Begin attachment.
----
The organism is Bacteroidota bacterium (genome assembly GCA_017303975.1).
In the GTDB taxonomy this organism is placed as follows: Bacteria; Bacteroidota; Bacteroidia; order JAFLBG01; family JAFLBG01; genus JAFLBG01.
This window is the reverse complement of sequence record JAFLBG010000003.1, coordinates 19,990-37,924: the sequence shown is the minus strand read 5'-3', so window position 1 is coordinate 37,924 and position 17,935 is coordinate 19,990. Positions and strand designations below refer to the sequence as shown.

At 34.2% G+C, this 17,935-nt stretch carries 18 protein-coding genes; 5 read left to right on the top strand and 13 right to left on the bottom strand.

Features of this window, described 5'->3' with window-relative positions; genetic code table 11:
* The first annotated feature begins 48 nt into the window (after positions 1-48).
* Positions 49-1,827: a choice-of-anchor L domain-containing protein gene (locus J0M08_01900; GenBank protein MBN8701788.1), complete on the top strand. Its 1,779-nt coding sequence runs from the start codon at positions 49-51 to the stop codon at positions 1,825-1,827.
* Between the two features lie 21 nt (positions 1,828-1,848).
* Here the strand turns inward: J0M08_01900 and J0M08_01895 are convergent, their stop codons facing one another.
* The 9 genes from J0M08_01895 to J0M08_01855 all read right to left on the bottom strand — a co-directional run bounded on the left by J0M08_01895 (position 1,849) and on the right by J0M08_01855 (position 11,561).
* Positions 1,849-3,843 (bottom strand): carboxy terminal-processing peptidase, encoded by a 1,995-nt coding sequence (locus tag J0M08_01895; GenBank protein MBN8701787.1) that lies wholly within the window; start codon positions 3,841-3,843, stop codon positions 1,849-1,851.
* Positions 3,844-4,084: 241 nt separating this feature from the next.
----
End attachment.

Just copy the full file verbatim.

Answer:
The organism is Bacteroidota bacterium (genome assembly GCA_017303975.1).
In the GTDB taxonomy this organism is placed as follows: Bacteria; Bacteroidota; Bacteroidia; order JAFLBG01; family JAFLBG01; genus JAFLBG01.
This window is the reverse complement of sequence record JAFLBG010000003.1, coordinates 19,990-37,924: the sequence shown is the minus strand read 5'-3', so window position 1 is coordinate 37,924 and position 17,935 is coordinate 19,990. Positions and strand designations below refer to the sequence as shown.

At 34.2% G+C, this 17,935-nt stretch carries 18 protein-coding genes; 5 read left to right on the top strand and 13 right to left on the bottom strand.

Features of this window, described 5'->3' with window-relative positions; genetic code table 11:
* The first annotated feature begins 48 nt into the window (after positions 1-48).
* Positions 49-1,827: a choice-of-anchor L domain-containing protein gene (locus J0M08_01900; GenBank protein MBN8701788.1), complete on the top strand. Its 1,779-nt coding sequence runs from the start codon at positions 49-51 to the stop codon at positions 1,825-1,827.
* Between the two features lie 21 nt (positions 1,828-1,848).
* Here the strand turns inward: J0M08_01900 and J0M08_01895 are convergent, their stop codons facing one another.
* The 9 genes from J0M08_01895 to J0M08_01855 all read right to left on the bottom strand — a co-directional run bounded on the left by J0M08_01895 (position 1,849) and on the right by J0M08_01855 (position 11,561).
* Positions 1,849-3,843 (bottom strand): carboxy terminal-processing peptidase, encoded by a 1,995-nt coding sequence (locus tag J0M08_01895; GenBank protein MBN8701787.1) that lies wholly within the window; start codon positions 3,841-3,843, stop codon positions 1,849-1,851.
* Positions 3,844-4,084: 241 nt separating this feature from the next.